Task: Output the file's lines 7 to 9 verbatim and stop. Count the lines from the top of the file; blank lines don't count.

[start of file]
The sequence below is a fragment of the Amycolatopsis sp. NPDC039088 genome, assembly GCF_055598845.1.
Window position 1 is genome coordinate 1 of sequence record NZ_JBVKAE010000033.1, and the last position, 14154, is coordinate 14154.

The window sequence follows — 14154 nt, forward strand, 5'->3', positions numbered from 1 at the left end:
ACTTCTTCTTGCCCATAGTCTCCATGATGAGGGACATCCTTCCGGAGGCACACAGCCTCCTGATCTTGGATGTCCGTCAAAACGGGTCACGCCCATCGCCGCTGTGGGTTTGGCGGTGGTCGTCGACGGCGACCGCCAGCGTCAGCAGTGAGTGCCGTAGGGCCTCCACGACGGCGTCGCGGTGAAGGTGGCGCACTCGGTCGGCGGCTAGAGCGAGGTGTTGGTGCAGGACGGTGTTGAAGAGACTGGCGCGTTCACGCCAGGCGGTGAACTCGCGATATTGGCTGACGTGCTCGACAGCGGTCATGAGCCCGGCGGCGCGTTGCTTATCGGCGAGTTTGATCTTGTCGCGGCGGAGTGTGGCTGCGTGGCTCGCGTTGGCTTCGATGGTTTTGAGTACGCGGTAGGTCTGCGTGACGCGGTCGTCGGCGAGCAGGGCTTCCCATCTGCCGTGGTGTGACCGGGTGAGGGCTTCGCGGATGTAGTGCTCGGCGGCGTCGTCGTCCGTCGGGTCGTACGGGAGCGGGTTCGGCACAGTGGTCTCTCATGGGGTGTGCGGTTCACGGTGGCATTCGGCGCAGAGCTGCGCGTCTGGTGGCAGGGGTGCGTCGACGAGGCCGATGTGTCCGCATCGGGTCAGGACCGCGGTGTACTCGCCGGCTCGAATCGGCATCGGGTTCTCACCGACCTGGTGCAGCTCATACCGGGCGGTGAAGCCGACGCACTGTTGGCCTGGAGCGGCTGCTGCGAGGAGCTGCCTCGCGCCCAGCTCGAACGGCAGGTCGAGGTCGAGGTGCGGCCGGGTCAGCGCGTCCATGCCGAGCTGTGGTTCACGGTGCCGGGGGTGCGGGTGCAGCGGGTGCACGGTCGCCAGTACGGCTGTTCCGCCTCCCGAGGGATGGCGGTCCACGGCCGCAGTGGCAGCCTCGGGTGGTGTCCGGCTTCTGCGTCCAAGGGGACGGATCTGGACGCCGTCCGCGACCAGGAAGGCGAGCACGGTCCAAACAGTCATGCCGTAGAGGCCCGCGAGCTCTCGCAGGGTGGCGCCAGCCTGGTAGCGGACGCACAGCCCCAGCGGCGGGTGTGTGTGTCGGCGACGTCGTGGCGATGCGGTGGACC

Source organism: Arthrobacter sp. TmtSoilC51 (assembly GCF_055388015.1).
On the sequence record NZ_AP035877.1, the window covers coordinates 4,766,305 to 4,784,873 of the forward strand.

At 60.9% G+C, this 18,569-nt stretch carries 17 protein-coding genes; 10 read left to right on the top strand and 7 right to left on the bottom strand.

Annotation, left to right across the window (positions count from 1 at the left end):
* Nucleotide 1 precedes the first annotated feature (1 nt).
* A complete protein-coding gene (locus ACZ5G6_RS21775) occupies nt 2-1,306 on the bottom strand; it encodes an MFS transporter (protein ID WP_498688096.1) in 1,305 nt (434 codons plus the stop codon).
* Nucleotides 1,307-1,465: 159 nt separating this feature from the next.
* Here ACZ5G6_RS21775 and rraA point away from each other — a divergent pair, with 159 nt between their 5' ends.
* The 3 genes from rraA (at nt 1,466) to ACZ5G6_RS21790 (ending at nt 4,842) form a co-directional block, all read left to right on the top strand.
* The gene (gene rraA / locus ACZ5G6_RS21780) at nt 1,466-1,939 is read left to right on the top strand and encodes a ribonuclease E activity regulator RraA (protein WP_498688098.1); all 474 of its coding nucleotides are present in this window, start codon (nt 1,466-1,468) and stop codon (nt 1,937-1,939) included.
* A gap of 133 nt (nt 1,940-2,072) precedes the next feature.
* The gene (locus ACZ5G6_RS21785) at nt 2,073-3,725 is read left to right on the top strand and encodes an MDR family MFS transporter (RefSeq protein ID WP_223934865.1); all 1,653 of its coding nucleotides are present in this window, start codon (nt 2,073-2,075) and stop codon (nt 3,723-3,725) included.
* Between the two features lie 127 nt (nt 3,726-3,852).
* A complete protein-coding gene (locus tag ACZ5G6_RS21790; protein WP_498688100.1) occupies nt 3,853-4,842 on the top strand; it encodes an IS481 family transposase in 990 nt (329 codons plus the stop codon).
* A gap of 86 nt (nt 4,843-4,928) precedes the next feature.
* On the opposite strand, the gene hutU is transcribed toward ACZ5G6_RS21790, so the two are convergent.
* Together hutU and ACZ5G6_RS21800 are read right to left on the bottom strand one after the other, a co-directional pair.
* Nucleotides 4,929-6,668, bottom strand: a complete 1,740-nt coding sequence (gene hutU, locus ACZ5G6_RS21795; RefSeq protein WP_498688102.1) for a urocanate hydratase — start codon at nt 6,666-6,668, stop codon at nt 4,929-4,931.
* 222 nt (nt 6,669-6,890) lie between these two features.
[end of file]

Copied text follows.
At 60.9% G+C, this 18,569-nt stretch carries 17 protein-coding genes; 10 read left to right on the top strand and 7 right to left on the bottom strand.

Annotation, left to right across the window (positions count from 1 at the left end):
* Nucleotide 1 precedes the first annotated feature (1 nt).